Finally! The first real spring-like weekend! The air temps crept up to around 60 by the end of the day and the sun hung in there and burned off most of the chill.
Dick and I continued our exploration of the Patuxent. As I mentioned in the previous post, the Patuxent TU guys recommended this body of water to me at the National Angling Show. Being methodical and, of course, driven by the need to see new water, we will chop this river into sections and check out the entire stretch.
This week, we worked the Hipsley’s Mill section heading upstream from the parking lot. The river was actually pretty different from the upstream section from Howard Chapel. It seemed like it was generally wider as I found numerous places to practice and develop my emerging fly fishing skills. The transition from spin to fly proceeds!
The water was pretty clear this week – you could see most of the bottom down to about 2 – 3 feet. It was moving fast and was bitterly cold. My stream thermometer measured the pain – a brisk 34 degrees – not a real good indicator of active trout; a prediction that proved good on this trip.
While we saw plenty of trout skittering around the pools as we slipped our way through the mud to get to them, none were interested in our lures. We tried nymphs, stoneflies and a “Patuxent Special” (an orange looking fuzzy thing) sold to us by the guy at the Tysons Orvis store. Now, in my case, bad luck – especially with this new fly stuff – is not that unusual, but Dick was skunked as well.
We chatted with another angler on the river and he echoed our results. But, we were outside, the air temp was just fine – other than some cold toes, we were not uncomfortable at all.
Now for the bad news. This place is ripe with pricker bushes. Not the nice little prickers that bend and only jab you if you hit them the right way, but the big nasty ones that are the size of a shark’s tooth and razor sharp. In fact, my brand new waders were wounded and were leaking from a small pricker hole by the end of the day. Aagh! If you come here in the summer, be prepared to dance around any number of these things and face up to having to pretty much walk in the river to avoid them.
The river is small – you have to be careful as you come up on these trout guys. I am going to add kneepads to my fishing outfit so I can get a bit lower to the ground. The river runs so smoothly that you do not have the surface movement that would potentially break up the trout’s range of vision.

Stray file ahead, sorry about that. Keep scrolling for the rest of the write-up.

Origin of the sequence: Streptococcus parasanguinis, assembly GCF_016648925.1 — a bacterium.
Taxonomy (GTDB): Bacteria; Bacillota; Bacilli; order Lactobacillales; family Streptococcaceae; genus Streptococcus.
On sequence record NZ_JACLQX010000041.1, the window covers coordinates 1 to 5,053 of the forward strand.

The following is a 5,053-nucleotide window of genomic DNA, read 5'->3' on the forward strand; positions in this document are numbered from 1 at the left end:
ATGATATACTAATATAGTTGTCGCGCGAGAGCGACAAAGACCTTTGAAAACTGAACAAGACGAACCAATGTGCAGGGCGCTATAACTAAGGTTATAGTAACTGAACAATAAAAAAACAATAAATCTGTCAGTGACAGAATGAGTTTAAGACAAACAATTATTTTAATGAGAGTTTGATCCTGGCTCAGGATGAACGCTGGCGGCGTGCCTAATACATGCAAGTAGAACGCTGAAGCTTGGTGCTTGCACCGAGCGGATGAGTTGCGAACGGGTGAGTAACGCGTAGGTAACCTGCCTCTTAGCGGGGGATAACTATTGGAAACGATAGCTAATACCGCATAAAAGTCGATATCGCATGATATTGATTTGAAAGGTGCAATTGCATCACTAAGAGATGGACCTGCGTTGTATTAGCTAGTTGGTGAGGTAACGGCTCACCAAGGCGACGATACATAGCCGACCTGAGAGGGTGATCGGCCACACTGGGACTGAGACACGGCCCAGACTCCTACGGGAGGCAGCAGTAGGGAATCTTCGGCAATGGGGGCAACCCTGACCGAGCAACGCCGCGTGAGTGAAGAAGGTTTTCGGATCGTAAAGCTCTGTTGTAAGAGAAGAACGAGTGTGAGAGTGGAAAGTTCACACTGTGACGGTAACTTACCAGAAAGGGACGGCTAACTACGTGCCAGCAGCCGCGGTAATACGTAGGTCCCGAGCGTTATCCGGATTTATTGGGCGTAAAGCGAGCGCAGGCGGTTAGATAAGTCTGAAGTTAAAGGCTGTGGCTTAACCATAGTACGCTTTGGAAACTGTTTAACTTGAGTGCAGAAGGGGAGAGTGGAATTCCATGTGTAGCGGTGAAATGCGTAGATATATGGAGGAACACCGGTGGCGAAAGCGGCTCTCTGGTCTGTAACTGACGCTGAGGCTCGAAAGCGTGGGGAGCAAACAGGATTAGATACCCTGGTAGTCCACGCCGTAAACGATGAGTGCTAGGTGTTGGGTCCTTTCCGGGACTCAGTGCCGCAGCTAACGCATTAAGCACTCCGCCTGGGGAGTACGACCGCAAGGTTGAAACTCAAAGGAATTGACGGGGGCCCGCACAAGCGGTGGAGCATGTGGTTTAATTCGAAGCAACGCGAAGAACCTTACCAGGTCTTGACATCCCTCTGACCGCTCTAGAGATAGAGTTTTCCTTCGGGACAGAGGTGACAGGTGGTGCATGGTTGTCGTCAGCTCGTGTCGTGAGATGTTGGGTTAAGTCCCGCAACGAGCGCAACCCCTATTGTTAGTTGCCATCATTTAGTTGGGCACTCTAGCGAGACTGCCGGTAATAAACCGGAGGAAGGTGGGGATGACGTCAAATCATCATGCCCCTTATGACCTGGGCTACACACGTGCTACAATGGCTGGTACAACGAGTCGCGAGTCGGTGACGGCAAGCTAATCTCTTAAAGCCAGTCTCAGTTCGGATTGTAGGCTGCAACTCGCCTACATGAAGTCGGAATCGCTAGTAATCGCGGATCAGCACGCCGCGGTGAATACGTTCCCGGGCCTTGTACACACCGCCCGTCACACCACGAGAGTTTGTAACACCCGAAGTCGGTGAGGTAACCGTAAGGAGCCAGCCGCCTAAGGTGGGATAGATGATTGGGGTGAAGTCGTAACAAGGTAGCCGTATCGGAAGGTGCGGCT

The mud is muddy. There is a lot of silt in this river and it all piles up at the bends or in the flats. If you walk across it, be prepared to sink to your shin and be careful you do not end up stuck up to your knees. It is that sucking, sticky kind of mud that gives off a joyful slurping sound as you sink into it. Give a choice of prickers of mud, I took the mud.
And, finally, the trees are here as well. There are plenty of trees and all of them must be coated with adhesive that is tuned to magnetically attract all flies. While I only lost two on this trip, I spent some time untangling them from trees and bushes.
The Guide to Maryland Trout Fishing discussed the Patuxent and it is accruate in its description of the river and probably gives pretty good advice on the flies to use. More of the river is deep than shallow – 4 feet or more in places – so work your magic down at the bottom.
If I had been using my spin gear, I would have gone with a silver flash Panther-Martin since the tree cover cuts down on the amount of direct sunlight that hits the river. Indirect sun dictates a brighter flash.
Pressure. When I pulled into the parking lot, there was one other car. When I returned around noon, there were three. We only saw one other guy – not bad in a mile of walking – so the others must have headed downstream. There’s a message in that decision that I’ll check out since all the cars had Maryland plates.
Getting There: In Mapquest, get yourself to Unity, MD. Stay on 650 and to the west of town, turn north on Hipsley’s Mill Road. It’s a straight shot – once you cross the river, the parking lot is on the right.
Important! The “path” is on the south side of the river. It will get you around most of the prickers and allow you to move quickly upstream away from any perception of “close to the road” pressure.
Crisp morning shot – nice wide stretch here – wider than upstream from Howard Chapel
Great structure that will hold fish is all over this river
Generally, the streambed is rocky, but where there is a bend, it silts up with deep, soft mud that wants to suck the boots off your feet
These pictures do not really show the obstacle course of wader-poking prickers that line the banks
New Fly Guy perspective – the wide spots are great for getting some good casting practice on real water.
Exactly what you need on a chilly day standing in 34 degree water – some coffee, a fishing rod and a few flies
Dick showing me how to work a nymph in a nice hole
Worked this great looking spot – huge deep dropoff under the tree – no luck. I’m going to add kneepads to my gear on the next trip. This water is tight.
Unless stated otherwise, this article was authored by Steve Moore